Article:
Facebook and Amazon.com partnered Tuesday in what could be one of the social network’s most important integrations yet. Amazon.com now offers a personalized page, where consumers can see product recommendations influenced by friends and their own tastes. They get notifications on when friend’s birthdays are coming up and suggestions on what to buy for them.
It’s a big deal for a number of reasons.
A deep Amazon.com-Facebook partnership could help corner Google in the e-commerce market. One of Google’s most lucrative use cases is when consumers search to decide which products to buy. Costs-per-click on product keywords like refrigerators, TVs and books are often easily more than $1. But if consumers start looking toward their friends to find out what to buy, they could be able to bypass Google altogether. (This is the bet of a recent batch of startups like Blippy and Swipely that share consumer purchases.)
Such a partnership could also lay the groundwork for Facebook to get key pieces of data, so it can start to quantitatively value how social recommendations translate into sales. (The company says it’s not getting purchase history on specific individuals.)
The longstanding problem with brand advertising is that it is notoriously hard to measure effectiveness. A brand can run a TV campaign, a viral video, or make those innovative Old Spice ads on the fly, but how does a company really know whether these efforts actually boost sales? This is why, as angel investor Chris Dixon argues, ads that generate intent are undervalued relative to ads that harvest intent. Online advertising, as it exists today, rewards the last ad that a consumer clicks on before they buy a product (like Google’s search ads or Amazon’s affiliate links). But it doesn’t reward all the display or engagement ads that might influence a consumer for weeks or months beforehand on content sites or social networks.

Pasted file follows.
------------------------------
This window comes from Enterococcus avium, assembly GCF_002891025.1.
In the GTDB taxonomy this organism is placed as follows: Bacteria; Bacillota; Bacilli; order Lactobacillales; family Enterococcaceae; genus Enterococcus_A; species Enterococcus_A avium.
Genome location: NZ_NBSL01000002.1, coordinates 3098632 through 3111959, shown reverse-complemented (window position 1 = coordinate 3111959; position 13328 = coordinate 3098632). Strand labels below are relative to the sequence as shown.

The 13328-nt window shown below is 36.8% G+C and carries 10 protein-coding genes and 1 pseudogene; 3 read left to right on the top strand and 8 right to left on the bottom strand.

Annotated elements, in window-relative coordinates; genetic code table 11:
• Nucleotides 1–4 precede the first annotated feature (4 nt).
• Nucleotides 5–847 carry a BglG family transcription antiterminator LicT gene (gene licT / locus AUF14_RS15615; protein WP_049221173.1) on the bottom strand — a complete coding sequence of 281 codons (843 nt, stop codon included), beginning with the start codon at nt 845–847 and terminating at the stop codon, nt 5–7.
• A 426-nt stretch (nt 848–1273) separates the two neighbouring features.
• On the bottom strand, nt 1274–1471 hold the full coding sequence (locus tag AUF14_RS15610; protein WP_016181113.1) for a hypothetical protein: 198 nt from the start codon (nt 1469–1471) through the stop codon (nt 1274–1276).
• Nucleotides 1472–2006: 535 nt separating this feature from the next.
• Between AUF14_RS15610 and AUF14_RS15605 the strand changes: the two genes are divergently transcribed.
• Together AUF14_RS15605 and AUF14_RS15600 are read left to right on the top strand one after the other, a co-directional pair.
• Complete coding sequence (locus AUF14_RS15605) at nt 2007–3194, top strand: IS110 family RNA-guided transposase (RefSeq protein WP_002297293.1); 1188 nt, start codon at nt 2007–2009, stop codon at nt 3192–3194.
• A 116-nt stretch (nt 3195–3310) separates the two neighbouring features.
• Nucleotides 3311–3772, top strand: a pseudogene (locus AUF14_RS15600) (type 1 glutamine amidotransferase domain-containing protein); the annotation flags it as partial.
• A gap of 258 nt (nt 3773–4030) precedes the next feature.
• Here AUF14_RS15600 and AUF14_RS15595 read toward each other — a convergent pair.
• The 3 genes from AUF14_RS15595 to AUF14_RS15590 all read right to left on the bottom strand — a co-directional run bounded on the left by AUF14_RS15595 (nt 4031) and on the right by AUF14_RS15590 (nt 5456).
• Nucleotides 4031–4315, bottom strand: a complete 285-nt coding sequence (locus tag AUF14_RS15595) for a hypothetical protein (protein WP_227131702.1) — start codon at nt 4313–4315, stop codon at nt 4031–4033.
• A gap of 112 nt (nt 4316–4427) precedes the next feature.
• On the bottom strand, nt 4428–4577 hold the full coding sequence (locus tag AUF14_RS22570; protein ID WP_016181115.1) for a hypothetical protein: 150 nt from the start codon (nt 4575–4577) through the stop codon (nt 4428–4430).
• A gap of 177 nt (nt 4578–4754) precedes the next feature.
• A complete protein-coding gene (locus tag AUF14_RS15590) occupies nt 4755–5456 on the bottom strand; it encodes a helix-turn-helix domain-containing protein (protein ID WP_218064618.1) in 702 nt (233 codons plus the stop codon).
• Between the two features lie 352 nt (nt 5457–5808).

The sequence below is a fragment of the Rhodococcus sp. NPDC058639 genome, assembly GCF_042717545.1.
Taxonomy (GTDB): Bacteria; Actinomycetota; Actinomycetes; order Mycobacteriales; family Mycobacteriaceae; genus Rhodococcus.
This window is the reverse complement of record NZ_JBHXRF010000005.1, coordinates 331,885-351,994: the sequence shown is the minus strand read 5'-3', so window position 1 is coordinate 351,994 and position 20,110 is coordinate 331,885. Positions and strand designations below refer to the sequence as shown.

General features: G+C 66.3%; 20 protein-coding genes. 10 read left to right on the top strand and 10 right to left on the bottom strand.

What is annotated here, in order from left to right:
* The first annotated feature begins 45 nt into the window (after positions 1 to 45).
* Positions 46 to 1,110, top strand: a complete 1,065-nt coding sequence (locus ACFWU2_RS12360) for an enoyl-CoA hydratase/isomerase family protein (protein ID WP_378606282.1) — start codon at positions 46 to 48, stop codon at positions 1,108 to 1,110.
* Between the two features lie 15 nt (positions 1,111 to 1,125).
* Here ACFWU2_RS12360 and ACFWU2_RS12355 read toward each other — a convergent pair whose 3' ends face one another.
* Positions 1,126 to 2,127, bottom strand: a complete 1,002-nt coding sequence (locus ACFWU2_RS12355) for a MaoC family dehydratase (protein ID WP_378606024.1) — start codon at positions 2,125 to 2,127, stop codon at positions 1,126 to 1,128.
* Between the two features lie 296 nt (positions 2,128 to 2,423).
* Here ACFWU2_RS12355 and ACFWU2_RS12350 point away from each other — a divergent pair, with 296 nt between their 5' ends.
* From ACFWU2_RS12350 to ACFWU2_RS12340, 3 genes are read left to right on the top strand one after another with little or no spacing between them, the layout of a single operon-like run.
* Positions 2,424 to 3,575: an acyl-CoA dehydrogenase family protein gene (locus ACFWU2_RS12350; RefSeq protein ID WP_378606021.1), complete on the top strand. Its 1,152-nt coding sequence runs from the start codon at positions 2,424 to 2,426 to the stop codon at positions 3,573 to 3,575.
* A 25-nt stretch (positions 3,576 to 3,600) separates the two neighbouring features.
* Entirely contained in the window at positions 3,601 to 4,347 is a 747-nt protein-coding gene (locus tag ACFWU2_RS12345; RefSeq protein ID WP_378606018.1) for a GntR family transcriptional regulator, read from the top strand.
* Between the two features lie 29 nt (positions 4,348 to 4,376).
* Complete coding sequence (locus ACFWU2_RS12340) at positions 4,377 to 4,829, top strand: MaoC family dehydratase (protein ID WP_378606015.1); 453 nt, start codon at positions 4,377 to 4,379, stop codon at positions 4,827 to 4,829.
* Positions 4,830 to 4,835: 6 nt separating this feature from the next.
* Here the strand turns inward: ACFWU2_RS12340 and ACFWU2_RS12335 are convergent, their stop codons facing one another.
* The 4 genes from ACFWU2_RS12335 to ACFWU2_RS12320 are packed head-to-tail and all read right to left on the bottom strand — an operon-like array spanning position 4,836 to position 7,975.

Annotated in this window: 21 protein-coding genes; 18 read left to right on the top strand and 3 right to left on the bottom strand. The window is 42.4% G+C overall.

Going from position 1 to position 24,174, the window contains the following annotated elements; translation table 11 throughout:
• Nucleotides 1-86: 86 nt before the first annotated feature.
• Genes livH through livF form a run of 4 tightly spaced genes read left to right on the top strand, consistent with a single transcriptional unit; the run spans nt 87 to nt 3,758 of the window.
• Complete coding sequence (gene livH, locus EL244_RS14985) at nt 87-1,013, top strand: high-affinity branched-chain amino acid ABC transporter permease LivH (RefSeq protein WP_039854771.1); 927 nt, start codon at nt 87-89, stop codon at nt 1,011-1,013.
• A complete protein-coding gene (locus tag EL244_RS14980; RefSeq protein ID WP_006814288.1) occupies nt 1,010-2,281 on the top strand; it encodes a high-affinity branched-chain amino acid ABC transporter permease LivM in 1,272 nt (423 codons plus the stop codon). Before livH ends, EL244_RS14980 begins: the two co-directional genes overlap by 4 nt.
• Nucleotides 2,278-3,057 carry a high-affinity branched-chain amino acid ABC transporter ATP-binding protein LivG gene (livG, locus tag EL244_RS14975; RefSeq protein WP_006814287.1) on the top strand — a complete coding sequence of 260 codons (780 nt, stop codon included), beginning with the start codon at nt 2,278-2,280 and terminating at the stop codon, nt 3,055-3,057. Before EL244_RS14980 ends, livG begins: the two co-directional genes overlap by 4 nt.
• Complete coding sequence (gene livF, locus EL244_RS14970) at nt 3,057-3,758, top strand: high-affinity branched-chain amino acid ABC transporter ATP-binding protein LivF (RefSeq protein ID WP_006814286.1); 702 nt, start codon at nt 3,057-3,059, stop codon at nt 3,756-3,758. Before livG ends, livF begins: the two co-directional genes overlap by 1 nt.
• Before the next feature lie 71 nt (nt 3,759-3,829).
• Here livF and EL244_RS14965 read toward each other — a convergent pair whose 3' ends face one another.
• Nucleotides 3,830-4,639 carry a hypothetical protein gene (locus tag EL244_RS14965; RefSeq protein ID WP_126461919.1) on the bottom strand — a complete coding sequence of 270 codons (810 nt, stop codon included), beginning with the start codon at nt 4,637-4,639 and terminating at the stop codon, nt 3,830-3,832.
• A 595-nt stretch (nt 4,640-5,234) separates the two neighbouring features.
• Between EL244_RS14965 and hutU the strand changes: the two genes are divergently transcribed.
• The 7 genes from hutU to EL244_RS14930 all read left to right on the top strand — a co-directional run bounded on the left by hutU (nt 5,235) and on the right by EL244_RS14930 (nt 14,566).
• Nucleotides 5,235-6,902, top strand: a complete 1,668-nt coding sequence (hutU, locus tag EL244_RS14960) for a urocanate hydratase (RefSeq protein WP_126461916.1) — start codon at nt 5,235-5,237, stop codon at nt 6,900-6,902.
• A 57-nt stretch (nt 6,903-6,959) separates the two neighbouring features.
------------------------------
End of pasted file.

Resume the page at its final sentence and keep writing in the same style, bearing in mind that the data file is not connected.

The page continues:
Now if Facebook can build out a partnership with Amazon, where it can get key pieces of aggregated data back to study how product sales change in relation to social recommendations or ad campaigns, it can build models to show how financially valuable it is on average when a user “likes” a product or brand.
Facebook has been trying to quantitatively prove for several years that even though users come to the site to socialize and not to look at marketing, its ads pay off. Its partnership and study with the ratings firm Nielsen last fall was part of this. It needed hard data to prove that its social ads improved brand awareness.
An e-commerce partnership could go much farther than that. Facebook might be able to prove that not only do its ads and Pages raise brand awareness, they also lead to better sales too.
Of course, Amazon would get a lot of value out of such a data-sharing arrangement too. It already has a very powerful recommendation engine. And it will only get better if augmented by a consumer’s professed interests on their profile page and the habits of their friends too.